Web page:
On July 25, an obviously unchastened Trump rang up Ukrainian President Volodymyr Zelensky to tell him he would have to interfere in the 2020 election by announcing a corruption investigation into the Bidens and play along in acknowledging that it was Ukraine and not Russia who hacked all those Democratic emails in 2016 if he wanted that military aid, let alone a coveted White House visit.
Pelosi's House Democrats are now considering including articles of impeachment that address Trump's ties to Moscow as detailed in the Mueller report and the president's efforts to shut down or curtail the special counsel's investigation. These probably would include obstruction of justice in addition to three articles stemming from the Ukraine scandal -- abuse of power, obstruction of Congress and possibly bribery.
I had preferred that the articles be confined to the Ukraine scandal in the service of keeping things simple, but that was shortsighted. We have only one chance to impeach the most corrupt president in American history, a monster who has committed -- and in whose name his minions have committed -- an array of offenses so staggeringly immense and evil that it still is almost impossible to grasp the scope. So we need to pile on.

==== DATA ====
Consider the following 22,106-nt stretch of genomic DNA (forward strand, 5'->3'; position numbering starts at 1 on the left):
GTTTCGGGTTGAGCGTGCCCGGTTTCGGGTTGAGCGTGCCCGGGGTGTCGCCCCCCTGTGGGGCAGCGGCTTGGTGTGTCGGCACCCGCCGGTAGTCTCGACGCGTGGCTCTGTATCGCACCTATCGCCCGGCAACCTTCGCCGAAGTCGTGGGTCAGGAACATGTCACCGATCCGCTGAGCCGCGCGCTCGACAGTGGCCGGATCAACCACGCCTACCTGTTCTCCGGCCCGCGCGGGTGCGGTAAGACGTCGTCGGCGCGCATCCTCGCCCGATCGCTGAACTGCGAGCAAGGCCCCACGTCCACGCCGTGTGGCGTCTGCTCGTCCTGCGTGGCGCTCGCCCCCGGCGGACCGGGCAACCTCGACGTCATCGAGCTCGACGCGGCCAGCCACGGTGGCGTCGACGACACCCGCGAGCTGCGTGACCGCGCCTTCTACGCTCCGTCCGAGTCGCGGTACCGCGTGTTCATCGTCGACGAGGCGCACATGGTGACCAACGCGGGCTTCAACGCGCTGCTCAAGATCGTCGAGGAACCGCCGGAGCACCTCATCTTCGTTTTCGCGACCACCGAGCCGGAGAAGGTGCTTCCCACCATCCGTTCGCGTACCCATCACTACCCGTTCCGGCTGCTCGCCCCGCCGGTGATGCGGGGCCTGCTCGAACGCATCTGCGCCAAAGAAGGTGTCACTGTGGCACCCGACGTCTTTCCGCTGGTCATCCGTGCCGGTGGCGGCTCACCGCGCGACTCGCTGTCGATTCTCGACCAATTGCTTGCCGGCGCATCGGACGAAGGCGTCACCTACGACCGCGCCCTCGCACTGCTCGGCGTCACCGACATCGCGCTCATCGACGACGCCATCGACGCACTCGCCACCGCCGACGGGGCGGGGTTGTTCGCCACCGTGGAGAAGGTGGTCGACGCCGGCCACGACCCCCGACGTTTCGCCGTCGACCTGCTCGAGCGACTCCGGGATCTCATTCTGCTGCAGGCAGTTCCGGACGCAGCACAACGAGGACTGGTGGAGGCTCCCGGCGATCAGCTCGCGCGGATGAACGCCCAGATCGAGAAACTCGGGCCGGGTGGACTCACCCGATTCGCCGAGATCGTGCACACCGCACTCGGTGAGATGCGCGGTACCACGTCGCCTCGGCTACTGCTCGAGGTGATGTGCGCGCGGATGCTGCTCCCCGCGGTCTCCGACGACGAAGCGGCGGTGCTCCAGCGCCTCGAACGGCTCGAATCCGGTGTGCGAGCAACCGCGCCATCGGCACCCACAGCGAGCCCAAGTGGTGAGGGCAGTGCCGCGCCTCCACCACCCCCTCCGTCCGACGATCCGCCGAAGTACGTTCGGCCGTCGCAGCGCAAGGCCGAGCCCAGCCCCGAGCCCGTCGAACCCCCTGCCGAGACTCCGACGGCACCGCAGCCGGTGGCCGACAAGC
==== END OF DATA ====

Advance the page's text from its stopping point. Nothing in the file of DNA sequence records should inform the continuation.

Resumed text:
I write this knowing that not even impeachment is likely to curtail the present and continuing threat of Trump, but we have to take that shot. The evidence is overwhelming. Waiting for the November 2020 election is not an option, obsessing about whether impeachment might make Democratic candidates more vulnerable in swing districts is a waste of time, and while Don McGahn, Mick Mulvaney, Mike Pompeo and others should be compelled to testify, waiting interminably for court rulings is not an option.
As Pelosi recognizes, we have to take that shot now. For history and for America.
Thursday, December 05, 2019
(A REGRETTABLY ANNUAL SUBMISSION.)
So there you are approaching your 73nd year floating merrily down the stream, needing to reach for the paddle only occasionally, while filling bird feeders and trying to stay on your feet in the winter and weeding vegetables and working on your tan in the summer, making sure there are plenty of dog treats in your pocket and that your True Love has fresh cut flowers no matter the season, keeping your hand in the writing game with a blog post here and a book there, when the phone rings.
"Our old friend So and So is dead," the caller says solemnly.
Far too much of that going on. But at the risk of seeming maudlin, my thoughts turn to friends departed with the waning of the year, and I'd like to remember them: